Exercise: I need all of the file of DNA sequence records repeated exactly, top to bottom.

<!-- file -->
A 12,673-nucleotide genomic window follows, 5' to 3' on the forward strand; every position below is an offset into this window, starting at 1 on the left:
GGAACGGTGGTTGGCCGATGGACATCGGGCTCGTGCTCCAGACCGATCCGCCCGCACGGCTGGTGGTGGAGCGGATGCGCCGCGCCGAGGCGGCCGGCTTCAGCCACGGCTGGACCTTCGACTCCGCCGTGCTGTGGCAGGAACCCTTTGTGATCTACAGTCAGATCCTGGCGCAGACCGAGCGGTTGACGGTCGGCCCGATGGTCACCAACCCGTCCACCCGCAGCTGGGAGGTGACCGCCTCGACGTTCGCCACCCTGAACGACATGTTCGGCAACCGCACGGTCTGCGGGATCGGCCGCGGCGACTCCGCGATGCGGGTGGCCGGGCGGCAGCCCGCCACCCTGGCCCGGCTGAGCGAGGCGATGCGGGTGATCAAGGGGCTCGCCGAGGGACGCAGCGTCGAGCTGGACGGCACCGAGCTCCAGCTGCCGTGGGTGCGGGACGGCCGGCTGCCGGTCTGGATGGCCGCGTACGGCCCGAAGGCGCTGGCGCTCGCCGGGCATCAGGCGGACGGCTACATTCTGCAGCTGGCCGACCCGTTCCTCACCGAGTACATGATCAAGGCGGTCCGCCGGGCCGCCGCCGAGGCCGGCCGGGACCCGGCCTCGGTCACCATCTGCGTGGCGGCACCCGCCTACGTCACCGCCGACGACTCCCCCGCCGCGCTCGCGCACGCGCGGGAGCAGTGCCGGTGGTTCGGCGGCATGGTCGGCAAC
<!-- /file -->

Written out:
A 12,673-nucleotide genomic window follows, 5' to 3' on the forward strand; every position below is an offset into this window, starting at 1 on the left:
GGAACGGTGGTTGGCCGATGGACATCGGGCTCGTGCTCCAGACCGATCCGCCCGCACGGCTGGTGGTGGAGCGGATGCGCCGCGCCGAGGCGGCCGGCTTCAGCCACGGCTGGACCTTCGACTCCGCCGTGCTGTGGCAGGAACCCTTTGTGATCTACAGTCAGATCCTGGCGCAGACCGAGCGGTTGACGGTCGGCCCGATGGTCACCAACCCGTCCACCCGCAGCTGGGAGGTGACCGCCTCGACGTTCGCCACCCTGAACGACATGTTCGGCAACCGCACGGTCTGCGGGATCGGCCGCGGCGACTCCGCGATGCGGGTGGCCGGGCGGCAGCCCGCCACCCTGGCCCGGCTGAGCGAGGCGATGCGGGTGATCAAGGGGCTCGCCGAGGGACGCAGCGTCGAGCTGGACGGCACCGAGCTCCAGCTGCCGTGGGTGCGGGACGGCCGGCTGCCGGTCTGGATGGCCGCGTACGGCCCGAAGGCGCTGGCGCTCGCCGGGCATCAGGCGGACGGCTACATTCTGCAGCTGGCCGACCCGTTCCTCACCGAGTACATGATCAAGGCGGTCCGCCGGGCCGCCGCCGAGGCCGGCCGGGACCCGGCCTCGGTCACCATCTGCGTGGCGGCACCCGCCTACGTCACCGCCGACGACTCCCCCGCCGCGCTCGCGCACGCGCGGGAGCAGTGCCGGTGGTTCGGCGGCATGGTCGGCAAC